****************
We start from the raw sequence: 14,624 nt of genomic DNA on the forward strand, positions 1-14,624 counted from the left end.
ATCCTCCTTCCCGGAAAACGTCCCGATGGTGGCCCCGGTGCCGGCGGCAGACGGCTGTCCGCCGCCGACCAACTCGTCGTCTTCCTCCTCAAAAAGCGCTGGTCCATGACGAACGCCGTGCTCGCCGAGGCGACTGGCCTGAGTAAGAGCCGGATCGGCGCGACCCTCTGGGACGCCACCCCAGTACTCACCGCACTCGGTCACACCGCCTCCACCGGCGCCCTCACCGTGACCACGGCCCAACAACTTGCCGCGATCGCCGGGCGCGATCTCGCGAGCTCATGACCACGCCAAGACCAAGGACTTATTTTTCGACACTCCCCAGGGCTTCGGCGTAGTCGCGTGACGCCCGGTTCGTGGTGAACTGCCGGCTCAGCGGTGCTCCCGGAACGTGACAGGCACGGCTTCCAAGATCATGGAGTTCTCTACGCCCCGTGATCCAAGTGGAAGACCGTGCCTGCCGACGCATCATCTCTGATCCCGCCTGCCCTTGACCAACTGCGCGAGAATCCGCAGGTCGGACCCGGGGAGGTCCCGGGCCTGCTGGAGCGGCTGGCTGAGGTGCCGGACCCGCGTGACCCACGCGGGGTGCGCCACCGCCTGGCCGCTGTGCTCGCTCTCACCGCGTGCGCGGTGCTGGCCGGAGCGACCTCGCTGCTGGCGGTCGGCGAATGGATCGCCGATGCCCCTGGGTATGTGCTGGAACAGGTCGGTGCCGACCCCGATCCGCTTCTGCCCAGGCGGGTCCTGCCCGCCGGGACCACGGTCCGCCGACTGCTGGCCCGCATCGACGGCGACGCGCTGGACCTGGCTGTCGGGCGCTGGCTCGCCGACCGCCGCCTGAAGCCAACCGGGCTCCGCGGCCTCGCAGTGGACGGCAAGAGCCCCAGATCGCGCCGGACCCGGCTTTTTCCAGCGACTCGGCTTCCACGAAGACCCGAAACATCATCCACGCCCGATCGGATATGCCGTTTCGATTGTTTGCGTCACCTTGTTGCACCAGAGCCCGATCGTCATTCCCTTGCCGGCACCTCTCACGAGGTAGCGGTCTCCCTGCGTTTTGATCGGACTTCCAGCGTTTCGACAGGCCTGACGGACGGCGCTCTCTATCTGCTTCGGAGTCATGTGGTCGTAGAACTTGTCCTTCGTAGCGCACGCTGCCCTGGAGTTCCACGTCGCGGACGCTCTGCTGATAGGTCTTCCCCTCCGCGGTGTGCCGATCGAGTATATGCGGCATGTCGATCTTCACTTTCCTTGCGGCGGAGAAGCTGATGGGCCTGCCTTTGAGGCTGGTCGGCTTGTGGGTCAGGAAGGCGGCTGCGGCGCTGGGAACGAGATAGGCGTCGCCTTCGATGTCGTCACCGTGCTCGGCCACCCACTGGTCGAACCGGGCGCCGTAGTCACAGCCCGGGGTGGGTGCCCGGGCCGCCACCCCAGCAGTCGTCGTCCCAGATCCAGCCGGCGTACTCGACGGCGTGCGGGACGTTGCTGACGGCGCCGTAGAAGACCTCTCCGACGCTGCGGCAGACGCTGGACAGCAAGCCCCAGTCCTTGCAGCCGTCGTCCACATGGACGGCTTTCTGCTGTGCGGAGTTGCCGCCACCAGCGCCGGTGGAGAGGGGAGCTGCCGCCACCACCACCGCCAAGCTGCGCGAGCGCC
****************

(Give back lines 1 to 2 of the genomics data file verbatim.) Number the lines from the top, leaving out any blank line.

We start from the raw sequence: 14,624 nt of genomic DNA on the forward strand, positions 1-14,624 counted from the left end.
ATCCTCCTTCCCGGAAAACGTCCCGATGGTGGCCCCGGTGCCGGCGGCAGACGGCTGTCCGCCGCCGACCAACTCGTCGTCTTCCTCCTCAAAAAGCGCTGGTCCATGACGAACGCCGTGCTCGCCGAGGCGACTGGCCTGAGTAAGAGCCGGATCGGCGCGACCCTCTGGGACGCCACCCCAGTACTCACCGCACTCGGTCACACCGCCTCCACCGGCGCCCTCACCGTGACCACGGCCCAACAACTTGCCGCGATCGCCGGGCGCGATCTCGCGAGCTCATGACCACGCCAAGACCAAGGACTTATTTTTCGACACTCCCCAGGGCTTCGGCGTAGTCGCGTGACGCCCGGTTCGTGGTGAACTGCCGGCTCAGCGGTGCTCCCGGAACGTGACAGGCACGGCTTCCAAGATCATGGAGTTCTCTACGCCCCGTGATCCAAGTGGAAGACCGTGCCTGCCGACGCATCATCTCTGATCCCGCCTGCCCTTGACCAACTGCGCGAGAATCCGCAGGTCGGACCCGGGGAGGTCCCGGGCCTGCTGGAGCGGCTGGCTGAGGTGCCGGACCCGCGTGACCCACGCGGGGTGCGCCACCGCCTGGCCGCTGTGCTCGCTCTCACCGCGTGCGCGGTGCTGGCCGGAGCGACCTCGCTGCTGGCGGTCGGCGAATGGATCGCCGATGCCCCTGGGTATGTGCTGGAACAGGTCGGTGCCGACCCCGATCCGCTTCTGCCCAGGCGGGTCCTGCCCGCCGGGACCACGGTCCGCCGACTGCTGGCCCGCATCGACGGCGACGCGCTGGACCTGGCTGTCGGGCGCTGGCTCGCCGACCGCCGCCTGAAGCCAACCGGGCTCCGCGGCCTCGCAGTGGACGGCAAGAGCCCCAGATCGCGCCGGACCCGGCTTTTTCCAGCGACTCGGCTTCCACGAAGACCCGAAACATCATCCACGCCCGATCGGATATGCCGTTTCGATTGTTTGCGTCACCTTGTTGCACCAGAGCCCGATCGTCATTCCCTTGCCGGCACCTCTCACGAGGTAGCGGTCTCCCTGCGTTTTGATCGGACTTCCAGCGTTTCGACAGGCCTGACGGACGGCGCTCTCTATCTGCTTCGGAGTCATGTGGTCGTAGAACTTGTCCTTCGTAGCGCACGCTGCCCTGGAGTTCCACGTCGCGGACGCTCTGCTGATAGGTCTTCCCCTCCGCGGTGTGCCGATCGAGTATATGCGGCATGTCGATCTTCACTTTCCTTGCGGCGGAGAAGCTGATGGGCCTGCCTTTGAGGCTGGTCGGCTTGTGGGTCAGGAAGGCGGCTGCGGCGCTGGGAACGAGATAGGCGTCGCCTTCGATGTCGTCACCGTGCTCGGCCACCCACTGGTCGAACCGGGCGCCGTAGTCACAGCCCGGGGTGGGTGCCCGGGCCGCCACCCCAGCAGTCGTCGTCCCAGATCCAGCCGGCGTACTCGACGGCGTGCGGGACGTTGCTGACGGCGCCGTAGAAGACCTCTCCGACGCTGCGGCAGACGCTGGACAGCAAGCCCCAGTCCTTGCAGCCGTCGTCCACATGGACGGCTTTCTGCTGTGCGGAGTTGCCGCCACCAGCGCCGGTGGAGAGGGGAGCTGCCGCCACCACCACCGCCAAGCTGCGCGAGCGCC